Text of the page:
The Tulane Center for Public Service and the Office of Multicultural Affairs invite the Tulane University and broader community to celebrate Valentine’s Day by enjoying a free screening of Jeff Nichols’ critically acclaimed film Loving. Presented by the New Orleans Loving Festival, the movie will be followed by a discussion hosted by members of the Welcome Table New Orleans Carrollton Circle, a branch of Mayor Mitch Landrieu’s multicultural community building initiative.
“This is Tulane’s first time partnering with the festival,” said Amanda Buberger, assistant director of academic community engagement at the Tulane University Center for Public Service.
“This screening is the continuation of a popular event series that we started last fall,” said Buberger. “Before the winter break, we talked about doing this particular screening as a special Valentine’s Day event.”
“I hope students and other community members attending the screening and dialogue leave with a better understanding of history and a renewed interest in having conversations concerning these sensitive and often uncomfortable topics.”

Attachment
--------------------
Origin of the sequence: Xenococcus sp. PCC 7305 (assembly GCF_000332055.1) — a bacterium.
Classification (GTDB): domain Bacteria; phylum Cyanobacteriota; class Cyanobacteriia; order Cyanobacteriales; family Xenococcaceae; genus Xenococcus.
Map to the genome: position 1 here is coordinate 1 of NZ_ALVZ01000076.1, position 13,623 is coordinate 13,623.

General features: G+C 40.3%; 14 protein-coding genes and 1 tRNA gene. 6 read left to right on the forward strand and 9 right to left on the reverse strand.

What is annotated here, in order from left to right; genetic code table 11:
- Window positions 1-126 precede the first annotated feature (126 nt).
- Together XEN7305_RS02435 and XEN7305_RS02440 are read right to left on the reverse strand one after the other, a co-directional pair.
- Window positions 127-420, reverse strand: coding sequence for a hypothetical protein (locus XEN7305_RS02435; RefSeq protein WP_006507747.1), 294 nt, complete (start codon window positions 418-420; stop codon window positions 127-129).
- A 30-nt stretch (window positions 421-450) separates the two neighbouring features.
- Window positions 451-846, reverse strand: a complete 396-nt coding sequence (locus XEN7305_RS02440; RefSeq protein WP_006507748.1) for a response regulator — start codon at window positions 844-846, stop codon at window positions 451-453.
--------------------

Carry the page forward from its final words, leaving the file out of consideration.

— Amanda Buberger, assistant director of academic community engagement at the Tulane University Center for Public Service
The film chronicles the courageous story of Mildred and Richard Loving, who were sentenced to a year in prison for marrying. The Loving’s wedding violated Virginia’s Racial Integrity Act of 1924, which prohibited interracial marriage at the time. In 1967, the case led to a landmark civil rights decision denouncing the act as unconstitutional, subsequently ending race-based legal restrictions on marriage within the United States.
Since 2009, the annual New Orleans Loving Festival has honored the historical decision by hosting film screenings and other special events, encouraging locals to engage in dialogue exploring racial issues and hoping to inspire collaboration for projects focused on racial justice.
Buberger said she hopes students attending the screening will leave with a better understanding of the case's historical significance.
The screening takes place Tuesday (Feb. 14) at 6 p.m. in the Lavin-Bernick Center’s City Diner. It is free and open to the public.
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